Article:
- Ride-share company Uber is expanding its education benefits to include food-delivery drivers, the company announced Thursday.
- The program, which is available in 200 cities worldwide, gives drivers or their family members access to tuition-free degrees through Arizona State University's online program.
- The benefit was introduced last year as part of a company-wide incentive program, Uber Pro, and reflects growing interest among employers in subsidizing postsecondary credentials as a way to recruit and retain workers.
Uber Pro rewards drivers with points based on the number of rides they give or deliveries they make, and the quality of ratings they earn. In addition to free college tuition, perks include discounts on vehicle maintenance, cash back on gas purchases and faster pickup times at airports. The company has tailored the benefit slightly to Uber Eats drivers.
To qualify for the tuition benefit, drivers must obtain a certain ranking in the Uber Pro or Uber Eats Pro programs. Drivers can transfer the benefit to close family members. Uber covers the degrees upfront, rather than reimbursing students for costs.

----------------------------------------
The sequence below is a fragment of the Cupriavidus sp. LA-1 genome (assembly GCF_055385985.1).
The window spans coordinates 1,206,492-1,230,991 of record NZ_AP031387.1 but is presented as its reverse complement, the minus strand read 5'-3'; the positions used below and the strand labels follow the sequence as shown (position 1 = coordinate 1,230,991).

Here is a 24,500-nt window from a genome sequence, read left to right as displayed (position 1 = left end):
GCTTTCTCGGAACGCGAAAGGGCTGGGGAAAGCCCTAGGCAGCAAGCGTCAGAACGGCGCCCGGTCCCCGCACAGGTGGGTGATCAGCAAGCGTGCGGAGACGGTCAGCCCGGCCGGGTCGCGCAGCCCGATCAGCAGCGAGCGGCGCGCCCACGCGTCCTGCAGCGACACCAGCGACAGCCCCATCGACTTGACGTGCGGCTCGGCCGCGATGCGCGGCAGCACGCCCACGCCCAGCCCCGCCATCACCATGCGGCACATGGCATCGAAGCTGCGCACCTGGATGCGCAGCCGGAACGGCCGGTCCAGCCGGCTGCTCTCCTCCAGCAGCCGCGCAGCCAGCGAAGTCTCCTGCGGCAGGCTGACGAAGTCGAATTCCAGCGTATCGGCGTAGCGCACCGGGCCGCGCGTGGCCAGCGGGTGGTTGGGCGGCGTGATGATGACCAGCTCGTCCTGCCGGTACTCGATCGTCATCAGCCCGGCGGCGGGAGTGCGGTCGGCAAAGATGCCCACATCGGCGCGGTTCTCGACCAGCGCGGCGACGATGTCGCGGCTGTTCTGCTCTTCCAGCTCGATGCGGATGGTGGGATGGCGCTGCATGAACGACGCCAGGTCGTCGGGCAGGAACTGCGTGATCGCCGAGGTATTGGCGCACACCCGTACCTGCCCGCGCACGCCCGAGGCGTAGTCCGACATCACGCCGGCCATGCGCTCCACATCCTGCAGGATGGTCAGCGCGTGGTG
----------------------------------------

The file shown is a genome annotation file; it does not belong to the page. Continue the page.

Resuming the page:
The move helps Uber address a shortage of quality food-delivery drivers, especially considering that most such companies view their drivers as independent operators. Competitors including Postmates, DoorDash and GrubHub have also expanded perks for their drivers.
Arizona State and Uber teamed in November 2018 to pilot the program in eight cities. It is broader than the university's arrangement with Starbucks to offer educational benefits because it includes family members.
Earlier this month, fast-casual restaurant chain Chipotle announced it is offering its workers tuition-free degrees at a handful of universities through Guild Education. That organization also delivers Walmart's $1-a-day degree, which the company expanded earlier this year with more program options and a path for high school students.
Other major employers have announced hefty tuition benefits in recent months, including Papa John's and Southwest, which is using the concept to recruit future pilots amid a pending shortage of qualified workers.